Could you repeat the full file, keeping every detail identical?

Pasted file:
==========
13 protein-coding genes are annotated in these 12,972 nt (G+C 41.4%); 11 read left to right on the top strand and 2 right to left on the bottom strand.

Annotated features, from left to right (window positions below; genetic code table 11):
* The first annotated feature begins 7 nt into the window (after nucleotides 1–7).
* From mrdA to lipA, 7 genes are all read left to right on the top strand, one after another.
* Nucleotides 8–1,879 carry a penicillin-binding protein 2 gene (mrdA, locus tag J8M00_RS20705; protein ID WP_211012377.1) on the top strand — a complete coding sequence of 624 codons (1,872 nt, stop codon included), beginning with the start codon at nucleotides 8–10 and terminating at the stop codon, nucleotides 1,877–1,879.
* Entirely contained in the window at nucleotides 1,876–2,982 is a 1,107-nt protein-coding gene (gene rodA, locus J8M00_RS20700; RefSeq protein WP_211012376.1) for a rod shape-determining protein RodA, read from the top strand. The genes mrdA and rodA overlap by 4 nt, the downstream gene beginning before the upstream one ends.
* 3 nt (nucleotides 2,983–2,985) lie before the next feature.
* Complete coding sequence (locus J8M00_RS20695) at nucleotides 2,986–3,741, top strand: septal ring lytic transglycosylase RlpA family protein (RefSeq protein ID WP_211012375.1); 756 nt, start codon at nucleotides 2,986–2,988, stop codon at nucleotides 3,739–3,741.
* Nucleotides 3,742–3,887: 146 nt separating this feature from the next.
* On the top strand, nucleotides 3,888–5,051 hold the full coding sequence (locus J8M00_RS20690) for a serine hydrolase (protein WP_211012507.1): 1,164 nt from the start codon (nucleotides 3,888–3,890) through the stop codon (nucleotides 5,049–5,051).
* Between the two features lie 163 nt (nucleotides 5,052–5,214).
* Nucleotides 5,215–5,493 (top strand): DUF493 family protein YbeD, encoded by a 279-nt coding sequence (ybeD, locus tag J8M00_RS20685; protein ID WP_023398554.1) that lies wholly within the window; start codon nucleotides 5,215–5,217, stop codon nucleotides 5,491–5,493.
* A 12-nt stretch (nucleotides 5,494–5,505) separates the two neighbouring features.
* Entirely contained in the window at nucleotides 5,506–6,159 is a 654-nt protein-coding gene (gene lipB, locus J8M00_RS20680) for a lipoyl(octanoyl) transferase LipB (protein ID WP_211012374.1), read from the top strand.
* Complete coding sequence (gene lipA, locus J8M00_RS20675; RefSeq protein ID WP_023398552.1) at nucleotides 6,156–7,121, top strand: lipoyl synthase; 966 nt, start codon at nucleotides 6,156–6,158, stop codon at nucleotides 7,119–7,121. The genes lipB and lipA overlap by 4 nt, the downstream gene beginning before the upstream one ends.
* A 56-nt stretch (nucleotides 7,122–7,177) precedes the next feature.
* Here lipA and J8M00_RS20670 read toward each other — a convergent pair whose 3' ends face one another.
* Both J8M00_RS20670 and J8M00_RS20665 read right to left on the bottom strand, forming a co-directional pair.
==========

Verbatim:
13 protein-coding genes are annotated in these 12,972 nt (G+C 41.4%); 11 read left to right on the top strand and 2 right to left on the bottom strand.

Annotated features, from left to right (window positions below; genetic code table 11):
* The first annotated feature begins 7 nt into the window (after nucleotides 1–7).
* From mrdA to lipA, 7 genes are all read left to right on the top strand, one after another.
* Nucleotides 8–1,879 carry a penicillin-binding protein 2 gene (mrdA, locus tag J8M00_RS20705; protein ID WP_211012377.1) on the top strand — a complete coding sequence of 624 codons (1,872 nt, stop codon included), beginning with the start codon at nucleotides 8–10 and terminating at the stop codon, nucleotides 1,877–1,879.
* Entirely contained in the window at nucleotides 1,876–2,982 is a 1,107-nt protein-coding gene (gene rodA, locus J8M00_RS20700; RefSeq protein WP_211012376.1) for a rod shape-determining protein RodA, read from the top strand. The genes mrdA and rodA overlap by 4 nt, the downstream gene beginning before the upstream one ends.
* 3 nt (nucleotides 2,983–2,985) lie before the next feature.
* Complete coding sequence (locus J8M00_RS20695) at nucleotides 2,986–3,741, top strand: septal ring lytic transglycosylase RlpA family protein (RefSeq protein ID WP_211012375.1); 756 nt, start codon at nucleotides 2,986–2,988, stop codon at nucleotides 3,739–3,741.
* Nucleotides 3,742–3,887: 146 nt separating this feature from the next.
* On the top strand, nucleotides 3,888–5,051 hold the full coding sequence (locus J8M00_RS20690) for a serine hydrolase (protein WP_211012507.1): 1,164 nt from the start codon (nucleotides 3,888–3,890) through the stop codon (nucleotides 5,049–5,051).
* Between the two features lie 163 nt (nucleotides 5,052–5,214).
* Nucleotides 5,215–5,493 (top strand): DUF493 family protein YbeD, encoded by a 279-nt coding sequence (ybeD, locus tag J8M00_RS20685; protein ID WP_023398554.1) that lies wholly within the window; start codon nucleotides 5,215–5,217, stop codon nucleotides 5,491–5,493.
* A 12-nt stretch (nucleotides 5,494–5,505) separates the two neighbouring features.
* Entirely contained in the window at nucleotides 5,506–6,159 is a 654-nt protein-coding gene (gene lipB, locus J8M00_RS20680) for a lipoyl(octanoyl) transferase LipB (protein ID WP_211012374.1), read from the top strand.
* Complete coding sequence (gene lipA, locus J8M00_RS20675; RefSeq protein ID WP_023398552.1) at nucleotides 6,156–7,121, top strand: lipoyl synthase; 966 nt, start codon at nucleotides 6,156–6,158, stop codon at nucleotides 7,119–7,121. The genes lipB and lipA overlap by 4 nt, the downstream gene beginning before the upstream one ends.
* A 56-nt stretch (nucleotides 7,122–7,177) precedes the next feature.
* Here lipA and J8M00_RS20670 read toward each other — a convergent pair whose 3' ends face one another.
* Both J8M00_RS20670 and J8M00_RS20665 read right to left on the bottom strand, forming a co-directional pair.